Let’s create a new list of required reading for those poetry classes.
Think back to your literature classes, whose poetry did you read? Shakespeare? Frost? A bunch of old white dudes with a bit of Emily Dickinson sprinkled in for “diversity”? Yeah, we’re over all of that.
Poets of color are shaking up the world of poetry. Poetry is a fundamental part of storytelling. By sharing their stories and experiences, these poets shine a light on parts of the world that aren’t recognized in the mainstream. More importantly, it gives a voice to those who don’t think they have one.
Time to learn from the modern poets of color who have a lot to say.
Naomi Shihab Nye
“I couldn’t save the world, but I could pick up trash.” That quote opens this moving and humorous collection of poems. Naomi Shihab Nye put together eighty new poems that focus on the things we throw away. Her poems cover everyday things like straws, junk mail, and lost mittens, to things we shouldn’t toss, but find ourselves throwing away all the same like refugee children, the environment, and time. This book is a must-read collection for adults and young adults alike. There is a reason Shihab Nye is the Young People’s Poet Laureate.
When I Grow Up I Want to Be a List of Further Possibilities
In his debut collection, Chen Chen looks at the ways that love and family are inherited. Even when family relationships are strained and there are necessary goodbyes in order to grow, there is love. Of course, there is also grief, loss, and joy that comes with finding your own path in life. All of his poems are from an Asian American immigrant and queer perspective.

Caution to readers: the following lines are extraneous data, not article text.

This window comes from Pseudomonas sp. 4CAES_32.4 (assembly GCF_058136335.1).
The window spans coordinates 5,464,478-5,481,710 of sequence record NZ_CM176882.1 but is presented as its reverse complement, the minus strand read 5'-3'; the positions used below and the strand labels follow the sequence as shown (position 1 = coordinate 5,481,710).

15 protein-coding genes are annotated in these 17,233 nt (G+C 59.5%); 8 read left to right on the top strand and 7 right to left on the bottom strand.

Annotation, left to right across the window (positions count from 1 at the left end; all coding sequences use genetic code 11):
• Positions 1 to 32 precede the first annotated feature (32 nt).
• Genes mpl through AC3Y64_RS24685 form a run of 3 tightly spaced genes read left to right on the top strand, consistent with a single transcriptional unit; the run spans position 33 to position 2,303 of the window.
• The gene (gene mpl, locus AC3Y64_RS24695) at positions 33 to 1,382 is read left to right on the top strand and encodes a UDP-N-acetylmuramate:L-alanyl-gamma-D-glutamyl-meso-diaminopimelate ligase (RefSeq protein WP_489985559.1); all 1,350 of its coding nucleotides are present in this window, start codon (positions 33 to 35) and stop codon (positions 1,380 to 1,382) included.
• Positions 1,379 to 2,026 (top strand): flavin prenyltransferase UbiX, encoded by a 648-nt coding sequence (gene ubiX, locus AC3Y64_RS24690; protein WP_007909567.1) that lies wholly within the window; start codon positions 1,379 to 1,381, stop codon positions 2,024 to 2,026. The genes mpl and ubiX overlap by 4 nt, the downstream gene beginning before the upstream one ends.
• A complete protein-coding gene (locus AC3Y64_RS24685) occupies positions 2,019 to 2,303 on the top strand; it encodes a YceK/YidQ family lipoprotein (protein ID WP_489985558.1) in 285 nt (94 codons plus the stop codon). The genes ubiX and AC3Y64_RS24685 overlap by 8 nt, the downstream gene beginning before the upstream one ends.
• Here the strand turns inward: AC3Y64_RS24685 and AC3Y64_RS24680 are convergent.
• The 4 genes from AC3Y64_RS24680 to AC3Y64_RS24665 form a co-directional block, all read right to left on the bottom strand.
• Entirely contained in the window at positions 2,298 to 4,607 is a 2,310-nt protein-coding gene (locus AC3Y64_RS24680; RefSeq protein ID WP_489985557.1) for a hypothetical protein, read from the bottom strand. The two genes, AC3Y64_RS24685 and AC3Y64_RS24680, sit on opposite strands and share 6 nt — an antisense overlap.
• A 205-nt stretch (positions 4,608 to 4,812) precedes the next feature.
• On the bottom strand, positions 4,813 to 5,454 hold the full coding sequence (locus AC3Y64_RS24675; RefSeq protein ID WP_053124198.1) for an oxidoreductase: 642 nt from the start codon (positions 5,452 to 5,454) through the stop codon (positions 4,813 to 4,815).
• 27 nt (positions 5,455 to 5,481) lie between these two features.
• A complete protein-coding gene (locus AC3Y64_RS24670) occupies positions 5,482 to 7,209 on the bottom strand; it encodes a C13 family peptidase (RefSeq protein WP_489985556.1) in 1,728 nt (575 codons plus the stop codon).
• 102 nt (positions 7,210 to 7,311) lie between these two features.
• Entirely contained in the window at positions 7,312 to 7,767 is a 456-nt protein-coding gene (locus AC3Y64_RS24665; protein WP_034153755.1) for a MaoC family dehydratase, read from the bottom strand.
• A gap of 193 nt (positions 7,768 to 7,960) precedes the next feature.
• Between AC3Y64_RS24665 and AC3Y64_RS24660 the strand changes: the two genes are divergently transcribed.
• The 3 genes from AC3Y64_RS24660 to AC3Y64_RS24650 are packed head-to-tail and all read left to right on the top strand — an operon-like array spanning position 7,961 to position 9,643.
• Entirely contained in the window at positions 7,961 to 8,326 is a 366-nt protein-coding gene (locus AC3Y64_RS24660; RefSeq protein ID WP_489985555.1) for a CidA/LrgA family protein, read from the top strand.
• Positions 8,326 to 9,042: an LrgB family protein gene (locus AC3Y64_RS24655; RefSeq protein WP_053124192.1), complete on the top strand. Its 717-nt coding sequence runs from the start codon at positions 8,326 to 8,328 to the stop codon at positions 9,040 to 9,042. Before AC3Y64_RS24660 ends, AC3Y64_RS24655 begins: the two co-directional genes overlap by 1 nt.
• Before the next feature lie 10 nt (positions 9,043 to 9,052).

I Shimmer Sometimes, Too
Porsha Olayiwola is a performance poet who’s poetry is hard to match on a mic. Luckily her poems strike just as much awe in print as well. In this collection, Olayiwola doesn’t shimmer, she shines as she discusses everything about black womanhood. With each poem, she looks to build a world that will not only keep people safe but will keep people joyful. If you are a fan of Audre Lorde or Danez Smith, then watch out for Olayiwola as she becomes the next name in black queer poetry.
In a world of artificial intelligence and automation, how do we express feeling and tenderness? How do we survive in a violent world? These are the questions Franny Choi asks in this collection. These AI-inspired poems discuss everything from technology and violence to gender and loneliness. Choi uses technology as a way to explore queer, Asian American femininity.
Calling a Wolf a Wolf
Addiction is powerful and recovery can be strenuous. Fighting against cravings is a constant battle and sobriety can be an uphill battle. Kaveh Ackbar knows all of this all too well and channels his struggle into this poetry collection. His poems question natural instinct, especially when faced with something that is harmful, like alcohol. Ackbar’s poems are a powerful look into the mind of an addict.
This collection invites readers to see how America views blackness. Morgan Parker’s poems are edgy, beautiful, and funny, but also look at serious issues that Black Americans face every day. She points out the patterns and themes of loneliness, grief, and ancestral trauma seen every day in America. This collection is part personal story, part political statement.
These are only a few of the many poets of color out there. So, diversify your bookshelf and grab a few of these amazing collections. Who are some of your favorite poets of color? Let us know who you like to read.
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Featured photo by Trust “Tru” Katsande on Unsplash
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